What Is the Acceptable School Response Time to Public Records Requests

When an public educational entity receives a public records request, how much time does it have to comply?  A public records requestor will sometimes include in the request a demand that the requested records be prepared and provided to the requestor “by the close of business” or on a specific date (usually within a business week).  So, what is the school response time to public records requests?

Arizona Revised Statutes (“A.R.S.”) §39-121.01(D)(1) states that the custodian of public records “shall promptly furnish such copies, printouts, or photographs.”  If the custodian of records fails to deliver the records “promptly”, the public records request will be deemed denied.  In such a case, the public school may or may not incur liability relating to the denial.

This brings us back to the matter of whether or not the custodian of records must comply with a “date certain” demand by the public records requestor.  A.R.S. §39-121.01(D)(1) does not require a response by a specific date or a date demanded by the public records requestor, it merely requires a “prompt” response.

The determination of what is considered a “prompt” response is not an exact science.  Rather, “promptness” is a factual determination, based upon multiple factors such as the accessibility of the records, the volume of the material requested, and the need to redact confidential information from the requested records.

For example, if a public records requestor were to request “all emails” for a particular employee, the scope of the records request would span every email that employee has sent or received during his or her tenure with the public school.  School personnel would be required to collate every email ever sent or received by the employee, review each email to determine if it contains any confidential information exempt from public disclosure, and then redact all privileged and/or confidential information.

Obviously, the steps outlined above could be quite time consuming due to the broad nature of the request.  To determine the “promptness” of the school’s response in the above example, all factors going into the preparation of the records must be considered.  In this example that means that the amount of time to collate potentially thousands of emails, the time to read each email, the time to identify privileged and/or confidential information, the time to redact, and finally the time to actually produce the copies all contribute to a longer period of time expended between the initial request and the final production of the records being considered “prompt.”  In the above example a response time of one to two months could be deemed prompt.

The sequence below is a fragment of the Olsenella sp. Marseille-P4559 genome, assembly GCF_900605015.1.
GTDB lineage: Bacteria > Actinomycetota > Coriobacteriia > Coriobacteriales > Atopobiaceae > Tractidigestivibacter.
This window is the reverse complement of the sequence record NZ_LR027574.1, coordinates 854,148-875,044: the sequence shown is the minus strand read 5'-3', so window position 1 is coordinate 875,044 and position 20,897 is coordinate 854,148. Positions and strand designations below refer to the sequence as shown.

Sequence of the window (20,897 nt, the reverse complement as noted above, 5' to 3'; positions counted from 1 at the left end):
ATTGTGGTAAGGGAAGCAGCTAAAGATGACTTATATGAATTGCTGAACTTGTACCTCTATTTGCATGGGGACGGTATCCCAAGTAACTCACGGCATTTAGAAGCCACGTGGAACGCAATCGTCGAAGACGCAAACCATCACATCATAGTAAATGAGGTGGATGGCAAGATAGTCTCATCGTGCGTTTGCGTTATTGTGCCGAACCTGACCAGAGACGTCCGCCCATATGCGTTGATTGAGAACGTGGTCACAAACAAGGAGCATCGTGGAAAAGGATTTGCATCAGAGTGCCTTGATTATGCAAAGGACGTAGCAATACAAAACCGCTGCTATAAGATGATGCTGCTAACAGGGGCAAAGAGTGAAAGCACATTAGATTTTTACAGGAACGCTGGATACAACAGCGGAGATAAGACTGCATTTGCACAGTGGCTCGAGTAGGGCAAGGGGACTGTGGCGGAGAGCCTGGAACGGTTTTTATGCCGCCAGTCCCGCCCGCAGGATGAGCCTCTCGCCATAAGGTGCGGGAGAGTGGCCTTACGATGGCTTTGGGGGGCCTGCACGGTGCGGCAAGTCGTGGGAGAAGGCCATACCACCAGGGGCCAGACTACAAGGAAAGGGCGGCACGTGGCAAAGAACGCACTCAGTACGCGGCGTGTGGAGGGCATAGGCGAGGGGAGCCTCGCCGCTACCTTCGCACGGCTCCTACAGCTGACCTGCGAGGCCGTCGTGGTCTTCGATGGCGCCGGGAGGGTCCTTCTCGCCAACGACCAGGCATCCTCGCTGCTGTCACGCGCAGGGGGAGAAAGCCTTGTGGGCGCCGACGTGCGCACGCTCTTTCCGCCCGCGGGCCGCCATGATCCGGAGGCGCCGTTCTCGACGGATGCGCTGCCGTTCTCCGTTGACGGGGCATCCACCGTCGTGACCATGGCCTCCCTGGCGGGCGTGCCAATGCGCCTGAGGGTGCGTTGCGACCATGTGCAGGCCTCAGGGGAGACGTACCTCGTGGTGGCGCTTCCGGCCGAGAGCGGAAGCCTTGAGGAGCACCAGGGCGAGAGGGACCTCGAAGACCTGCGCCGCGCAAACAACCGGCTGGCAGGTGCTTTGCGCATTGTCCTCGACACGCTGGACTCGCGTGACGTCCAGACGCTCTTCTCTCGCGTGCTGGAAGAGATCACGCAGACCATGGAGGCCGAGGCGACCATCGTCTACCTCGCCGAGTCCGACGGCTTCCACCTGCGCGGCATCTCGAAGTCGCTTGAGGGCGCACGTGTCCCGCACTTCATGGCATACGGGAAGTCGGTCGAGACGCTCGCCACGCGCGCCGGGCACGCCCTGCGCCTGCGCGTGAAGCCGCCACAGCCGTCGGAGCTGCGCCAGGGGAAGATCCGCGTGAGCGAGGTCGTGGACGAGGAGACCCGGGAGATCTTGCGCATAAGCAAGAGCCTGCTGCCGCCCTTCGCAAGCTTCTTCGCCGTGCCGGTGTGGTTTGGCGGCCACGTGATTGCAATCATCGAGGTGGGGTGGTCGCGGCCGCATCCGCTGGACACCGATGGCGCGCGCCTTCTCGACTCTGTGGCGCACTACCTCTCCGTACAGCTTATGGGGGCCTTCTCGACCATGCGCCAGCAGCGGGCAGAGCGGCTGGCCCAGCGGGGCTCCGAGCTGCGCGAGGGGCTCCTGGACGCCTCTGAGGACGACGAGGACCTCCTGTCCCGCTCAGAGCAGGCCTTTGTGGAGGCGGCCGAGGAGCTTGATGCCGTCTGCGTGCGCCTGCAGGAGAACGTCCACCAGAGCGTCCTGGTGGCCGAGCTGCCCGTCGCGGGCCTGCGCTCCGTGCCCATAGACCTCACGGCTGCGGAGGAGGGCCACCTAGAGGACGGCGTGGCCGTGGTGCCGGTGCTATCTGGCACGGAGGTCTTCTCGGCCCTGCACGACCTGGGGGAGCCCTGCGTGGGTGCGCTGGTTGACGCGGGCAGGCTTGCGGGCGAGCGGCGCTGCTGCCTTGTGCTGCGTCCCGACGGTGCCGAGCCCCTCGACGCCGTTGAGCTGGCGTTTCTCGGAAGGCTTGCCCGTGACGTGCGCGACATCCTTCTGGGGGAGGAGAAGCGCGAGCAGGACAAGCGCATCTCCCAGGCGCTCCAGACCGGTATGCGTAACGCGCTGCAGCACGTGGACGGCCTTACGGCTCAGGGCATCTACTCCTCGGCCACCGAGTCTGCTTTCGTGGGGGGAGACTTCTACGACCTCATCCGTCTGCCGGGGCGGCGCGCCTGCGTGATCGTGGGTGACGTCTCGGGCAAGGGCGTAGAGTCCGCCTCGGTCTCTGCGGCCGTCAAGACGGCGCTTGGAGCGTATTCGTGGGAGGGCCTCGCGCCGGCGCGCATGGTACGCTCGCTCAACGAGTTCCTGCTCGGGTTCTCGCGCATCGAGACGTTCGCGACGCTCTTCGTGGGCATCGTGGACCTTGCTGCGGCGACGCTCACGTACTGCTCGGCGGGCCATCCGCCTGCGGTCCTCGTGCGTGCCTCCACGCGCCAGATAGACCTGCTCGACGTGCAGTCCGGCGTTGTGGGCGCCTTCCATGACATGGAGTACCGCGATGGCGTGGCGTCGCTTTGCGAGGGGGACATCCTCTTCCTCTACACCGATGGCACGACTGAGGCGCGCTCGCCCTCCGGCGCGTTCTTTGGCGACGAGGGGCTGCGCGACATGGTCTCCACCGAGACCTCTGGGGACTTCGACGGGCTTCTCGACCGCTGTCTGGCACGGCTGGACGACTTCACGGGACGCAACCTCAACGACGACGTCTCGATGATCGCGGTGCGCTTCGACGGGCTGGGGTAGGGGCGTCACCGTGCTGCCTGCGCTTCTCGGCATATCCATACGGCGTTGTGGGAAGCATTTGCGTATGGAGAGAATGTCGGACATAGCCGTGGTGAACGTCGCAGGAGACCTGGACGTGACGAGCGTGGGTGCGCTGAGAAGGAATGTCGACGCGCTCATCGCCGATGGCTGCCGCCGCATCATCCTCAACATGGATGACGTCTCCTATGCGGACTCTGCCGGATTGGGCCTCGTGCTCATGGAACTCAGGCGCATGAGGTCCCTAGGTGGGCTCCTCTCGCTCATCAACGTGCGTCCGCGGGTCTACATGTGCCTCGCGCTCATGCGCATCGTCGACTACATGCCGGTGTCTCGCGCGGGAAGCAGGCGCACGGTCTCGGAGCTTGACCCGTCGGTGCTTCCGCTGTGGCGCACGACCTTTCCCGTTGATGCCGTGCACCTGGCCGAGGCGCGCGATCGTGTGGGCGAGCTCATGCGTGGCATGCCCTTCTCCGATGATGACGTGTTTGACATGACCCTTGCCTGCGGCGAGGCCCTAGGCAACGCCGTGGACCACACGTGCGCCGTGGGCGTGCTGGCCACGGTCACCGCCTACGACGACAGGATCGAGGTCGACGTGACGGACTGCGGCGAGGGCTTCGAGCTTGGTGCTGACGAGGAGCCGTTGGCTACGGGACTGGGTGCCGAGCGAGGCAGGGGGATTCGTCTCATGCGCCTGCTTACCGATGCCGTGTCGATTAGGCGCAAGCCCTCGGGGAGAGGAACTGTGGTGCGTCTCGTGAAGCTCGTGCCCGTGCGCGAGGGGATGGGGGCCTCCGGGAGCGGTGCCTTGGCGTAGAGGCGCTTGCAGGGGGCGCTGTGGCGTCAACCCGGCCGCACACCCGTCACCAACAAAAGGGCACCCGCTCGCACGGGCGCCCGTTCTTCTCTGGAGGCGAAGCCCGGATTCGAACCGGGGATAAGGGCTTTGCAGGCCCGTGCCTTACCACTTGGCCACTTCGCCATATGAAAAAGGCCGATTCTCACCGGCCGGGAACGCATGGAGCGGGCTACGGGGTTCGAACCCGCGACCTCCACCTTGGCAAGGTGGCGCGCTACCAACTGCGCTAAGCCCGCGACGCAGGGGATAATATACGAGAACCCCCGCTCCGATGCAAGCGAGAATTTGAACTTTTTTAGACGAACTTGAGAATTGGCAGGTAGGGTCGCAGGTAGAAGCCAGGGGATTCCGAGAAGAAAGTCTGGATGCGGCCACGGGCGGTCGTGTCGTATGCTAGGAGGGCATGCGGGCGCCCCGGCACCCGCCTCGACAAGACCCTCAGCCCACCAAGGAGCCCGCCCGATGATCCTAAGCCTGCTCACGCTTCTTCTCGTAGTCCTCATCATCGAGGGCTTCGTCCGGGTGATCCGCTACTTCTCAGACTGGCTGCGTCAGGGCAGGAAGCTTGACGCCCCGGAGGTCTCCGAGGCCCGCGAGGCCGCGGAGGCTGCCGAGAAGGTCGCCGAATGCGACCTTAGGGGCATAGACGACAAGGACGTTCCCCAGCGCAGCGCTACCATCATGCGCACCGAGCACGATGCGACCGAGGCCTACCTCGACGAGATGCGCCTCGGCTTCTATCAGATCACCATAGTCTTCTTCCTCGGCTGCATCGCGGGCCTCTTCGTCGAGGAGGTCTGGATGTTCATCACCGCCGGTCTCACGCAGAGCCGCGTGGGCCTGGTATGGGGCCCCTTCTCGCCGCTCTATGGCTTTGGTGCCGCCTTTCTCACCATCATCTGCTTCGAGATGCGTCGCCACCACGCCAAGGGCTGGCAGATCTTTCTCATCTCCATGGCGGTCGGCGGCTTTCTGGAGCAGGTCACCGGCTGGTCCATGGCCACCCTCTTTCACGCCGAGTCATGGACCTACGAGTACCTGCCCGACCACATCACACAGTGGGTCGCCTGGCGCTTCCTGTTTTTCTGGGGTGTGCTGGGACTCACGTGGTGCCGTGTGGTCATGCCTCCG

If it is anticipated that the preparation of records in response to a public records request will be delayed, it is best practice to advise the requestor of the delay and the reason for it.  When contacting a public records requestor to advise him or her that there will be a delay in preparing the records, school personnel could take that opportunity to determine if the requestor is willing to narrow the scope of the records requested.  By narrowing the scope of the request to what it is exactly that the public records requestor is looking for, the burden on the public school is lessened and the requestor will likely be provided with a faster, and more targeted, response to the public records request.

If the records requested are more discrete and easily accessible, a shorter period of time for a final production of records may be considered “prompt.”  Returning to the example above, if after contacting the public records requestor the school district is able to obtain a more narrowed request, such as “all emails for employee between May 5th and May 6th of 2013”, then the amount of time spent collating, reviewing, redacting, and copying will be much shorter than in the initial version of the request.  In this instance, a month to two months for a final production of records would most likely not be considered a “prompt” response, but a response time of one to two weeks most likely would.

A public school’s responsibility under State of Arizona Public Records laws rest solely with the public school.  Unreasonable delays attributable to poor records management, a failure to immediately address the public records request, a third party failing in its responsibility to provide or copy school records, or lack of available staff to address the request does not relieve the public school of its responsibilities to respond to the public records request.

Public records requests can present unique factual issues that often require careful and individualized consideration.  It is highly recommended that a public educational entity immediately consult with its legal counsel upon receipt of a public records request so that an appropriate decision can be made regarding what must or must not be disclosed in what time frame.


This blog should be used for informational purposes only. It does not create an attorney-client relationship with any reader and should not be construed as legal advice. If you need legal advice regarding School Response Time to Public Records Requests, or any other estate planning matters, please feel free to contact at  480.461.5300, log on to udallshumway.com,  or contact an attorney in your area. Udall Shumway PLC is located in Mesa, Arizona and is a full service law firm. We assist Individuals, families, businesses, schools and municipalities in Mesa and the Phoenix/East Valley.